At the Art House Convergence, a conference of independent movie presenters, distributors, and art house proprietors from all over the globe, presented in the days leading up to the Sundance Film Festival in partnership with the Sundance Institute, conversion to digital is THE #1 topic of discussion: how, how much, whom, what happens if you don't, etc.
Emory Cinematheque has taken note!
On Wednesdays the Winter/Spring, following a terrific series of films noir in the fall, Emory Cinematheque Series presents a timely tribute to the art of cinematography, all shown on 35mm celluloid prints.
Fans of Golden Globe winner, and Oscar favorite The Artist should be sure to check out the series starter King Vidor's silent classic The Crowd on Wednesday, January 25 at 7:30 PM, with a live performance by celebrated pianist and silent film accompanist Donald Sosin. Cited as an influence on both director Michel Hazanavicius and actor Jean Dujardin, Vidor's The Crowd is a terrific primer for those uninitiated to the absolute transformative magic of silent cinema.
While The Artist is a nice homage, and an impressive genre study, The Crowd is a cinematic masterpiece by a director working at the hight of his powers.
Prepare to be awed.
Seriously, kids. Take heed.
As digital equipment replaces 35mm projection systems everywhere but a few venues, opportunities to see FILMS on FILM will become more and more limited.
Here's the complete release:
Emory Presents Masterpieces of Cinematography in Free Screenings
ATLANTA (Jan. 9, 2011)-The Emory Cinematheque Series presents “Painting with Light: 13 Masterpieces of the Art of Cinematography (1928-2002)” for its free, 35 millimeter film screenings this spring. The late silent-era film The Crowd (1928) launches the series, with a live performance by celebrated pianist and silent film accompanist Donald Sosin on Jan. 25.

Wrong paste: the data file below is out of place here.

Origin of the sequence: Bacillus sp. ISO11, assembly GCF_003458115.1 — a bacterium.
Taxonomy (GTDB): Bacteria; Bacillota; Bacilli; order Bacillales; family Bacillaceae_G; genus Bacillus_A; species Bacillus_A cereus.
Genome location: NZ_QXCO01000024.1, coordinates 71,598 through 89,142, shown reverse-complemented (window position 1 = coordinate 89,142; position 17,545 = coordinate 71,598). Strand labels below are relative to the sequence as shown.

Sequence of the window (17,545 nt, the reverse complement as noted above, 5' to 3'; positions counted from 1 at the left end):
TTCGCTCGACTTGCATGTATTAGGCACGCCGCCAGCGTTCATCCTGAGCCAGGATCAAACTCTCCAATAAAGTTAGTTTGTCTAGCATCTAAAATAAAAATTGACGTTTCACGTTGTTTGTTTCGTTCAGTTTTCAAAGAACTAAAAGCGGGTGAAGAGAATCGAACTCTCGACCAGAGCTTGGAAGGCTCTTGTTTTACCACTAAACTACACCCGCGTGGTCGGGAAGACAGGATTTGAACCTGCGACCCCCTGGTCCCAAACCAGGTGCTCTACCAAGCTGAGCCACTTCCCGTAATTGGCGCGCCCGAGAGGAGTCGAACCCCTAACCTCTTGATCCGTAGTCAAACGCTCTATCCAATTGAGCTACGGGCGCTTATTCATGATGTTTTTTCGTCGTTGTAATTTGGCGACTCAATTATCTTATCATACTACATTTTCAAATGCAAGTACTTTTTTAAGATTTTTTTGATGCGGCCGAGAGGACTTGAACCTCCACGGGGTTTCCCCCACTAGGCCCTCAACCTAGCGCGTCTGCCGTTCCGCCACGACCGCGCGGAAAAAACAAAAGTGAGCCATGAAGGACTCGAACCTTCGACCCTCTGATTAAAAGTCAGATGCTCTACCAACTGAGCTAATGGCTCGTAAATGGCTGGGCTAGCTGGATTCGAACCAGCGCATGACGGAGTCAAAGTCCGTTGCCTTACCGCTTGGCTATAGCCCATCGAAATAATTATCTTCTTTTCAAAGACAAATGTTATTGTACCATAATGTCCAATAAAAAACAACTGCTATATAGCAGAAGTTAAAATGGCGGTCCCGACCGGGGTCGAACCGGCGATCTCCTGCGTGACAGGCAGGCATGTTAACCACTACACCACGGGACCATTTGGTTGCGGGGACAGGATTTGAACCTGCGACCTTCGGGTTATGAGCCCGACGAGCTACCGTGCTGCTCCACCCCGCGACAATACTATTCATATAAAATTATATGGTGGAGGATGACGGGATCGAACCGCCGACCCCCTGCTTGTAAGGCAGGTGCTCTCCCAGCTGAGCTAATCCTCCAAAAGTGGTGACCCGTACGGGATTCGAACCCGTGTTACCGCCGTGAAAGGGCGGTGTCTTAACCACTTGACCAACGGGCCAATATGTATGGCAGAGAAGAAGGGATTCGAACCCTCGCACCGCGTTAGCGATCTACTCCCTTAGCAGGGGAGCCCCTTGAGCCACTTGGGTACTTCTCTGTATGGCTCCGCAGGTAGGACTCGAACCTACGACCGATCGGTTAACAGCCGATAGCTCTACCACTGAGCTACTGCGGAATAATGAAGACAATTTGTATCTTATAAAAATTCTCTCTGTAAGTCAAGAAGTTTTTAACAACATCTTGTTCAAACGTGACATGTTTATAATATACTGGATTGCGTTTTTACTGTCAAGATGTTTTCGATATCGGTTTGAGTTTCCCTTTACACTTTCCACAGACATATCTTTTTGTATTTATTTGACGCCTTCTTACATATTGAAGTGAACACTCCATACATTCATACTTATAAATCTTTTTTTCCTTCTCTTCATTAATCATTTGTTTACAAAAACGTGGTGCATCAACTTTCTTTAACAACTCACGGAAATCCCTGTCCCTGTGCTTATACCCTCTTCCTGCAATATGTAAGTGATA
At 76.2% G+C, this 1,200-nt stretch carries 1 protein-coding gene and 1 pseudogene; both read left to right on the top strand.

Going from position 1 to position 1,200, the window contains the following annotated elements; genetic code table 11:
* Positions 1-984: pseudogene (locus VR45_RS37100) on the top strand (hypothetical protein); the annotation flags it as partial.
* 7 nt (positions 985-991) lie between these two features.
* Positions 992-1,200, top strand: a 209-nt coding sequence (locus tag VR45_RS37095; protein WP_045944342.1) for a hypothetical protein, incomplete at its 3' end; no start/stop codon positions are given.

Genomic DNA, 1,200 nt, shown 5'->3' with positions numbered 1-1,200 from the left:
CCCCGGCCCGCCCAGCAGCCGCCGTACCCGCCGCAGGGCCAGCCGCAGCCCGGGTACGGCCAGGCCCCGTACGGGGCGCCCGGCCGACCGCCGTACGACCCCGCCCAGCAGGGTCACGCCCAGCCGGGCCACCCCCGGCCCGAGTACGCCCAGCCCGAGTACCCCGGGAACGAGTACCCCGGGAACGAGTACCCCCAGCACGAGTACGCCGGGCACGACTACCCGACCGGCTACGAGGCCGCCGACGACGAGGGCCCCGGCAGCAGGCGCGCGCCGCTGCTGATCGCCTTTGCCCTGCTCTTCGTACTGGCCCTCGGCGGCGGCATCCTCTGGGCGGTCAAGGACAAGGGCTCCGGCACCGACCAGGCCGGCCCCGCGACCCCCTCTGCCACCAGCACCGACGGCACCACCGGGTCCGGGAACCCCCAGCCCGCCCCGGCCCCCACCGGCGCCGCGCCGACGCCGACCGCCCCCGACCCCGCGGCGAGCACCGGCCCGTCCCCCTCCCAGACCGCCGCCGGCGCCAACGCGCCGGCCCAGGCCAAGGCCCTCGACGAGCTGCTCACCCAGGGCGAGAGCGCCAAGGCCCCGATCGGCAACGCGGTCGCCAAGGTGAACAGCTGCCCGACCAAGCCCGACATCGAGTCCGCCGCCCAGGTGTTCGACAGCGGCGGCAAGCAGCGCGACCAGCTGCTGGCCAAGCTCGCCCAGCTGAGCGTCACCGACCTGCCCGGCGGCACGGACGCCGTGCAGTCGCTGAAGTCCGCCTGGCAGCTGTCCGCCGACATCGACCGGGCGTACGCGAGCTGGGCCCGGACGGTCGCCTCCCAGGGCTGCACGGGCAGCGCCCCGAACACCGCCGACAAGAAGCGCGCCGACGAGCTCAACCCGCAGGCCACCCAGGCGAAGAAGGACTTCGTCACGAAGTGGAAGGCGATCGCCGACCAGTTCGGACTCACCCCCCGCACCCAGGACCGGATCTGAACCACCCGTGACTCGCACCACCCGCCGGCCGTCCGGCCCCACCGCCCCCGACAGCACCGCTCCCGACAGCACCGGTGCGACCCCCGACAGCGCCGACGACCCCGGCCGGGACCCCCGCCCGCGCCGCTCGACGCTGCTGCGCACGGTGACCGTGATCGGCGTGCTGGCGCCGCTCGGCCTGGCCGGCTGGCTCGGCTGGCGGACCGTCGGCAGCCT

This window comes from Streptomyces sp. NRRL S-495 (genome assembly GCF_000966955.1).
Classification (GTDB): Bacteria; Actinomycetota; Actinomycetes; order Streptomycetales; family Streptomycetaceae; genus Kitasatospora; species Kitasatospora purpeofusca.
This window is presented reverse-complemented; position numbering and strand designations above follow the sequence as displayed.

From the silent era to contemporary films, the series explores the lavish effects and subtle details of color scheme, lighting, film stock, angles and framing. Path-breaking highlights include:
— A Midsummer Night's Dream (1935) with an introduction by Salman Rushdie, Emory University's Distinguished Writer in Residence
—The crisp black and white cinematography in Sweet Smell of Success (1957)
—The melodramatic Technicolor of Leave Her to Heaven (1945)
—Later films such as Martin Scorsese's Raging Bull (1980), Steven Soderbergh's Out of Sight (1998) and Rebecca Miller's Personal Velocity: Three Portraits (2002)
Series curator and Emory associate professor Karla Oeler says, “The art of cinematography—which stages the exact ways in which the camera frames, filters and records each image in a film—is a crucial and often neglected one. Often the full physical effect of a film is simply lost in our modern smaller formats—and along with this, the remarkable precision, power and elegance of images created only by talented cinematographers working with the best directors.”
The series' 35mm projection gives the Atlanta community the opportunity to see films in their original, intended format. From Jan. 25 to April 25, the free screenings are held every Wednesday at 7:30 p.m. on the Emory campus in White Hall 205. Visit hhttp://filmstudies.emory.edu/home/events/index.html for event details.
Emory Cinematheque, a collaboration between Emory College and the Department of Film and Media Studies, is one of the few film series bringing 35 mm repertory programming to the Southeast. In addition, the film department hosts special screenings and lectures by international filmmakers, scholars, and critics. http://filmstudies.emory.edu/home/
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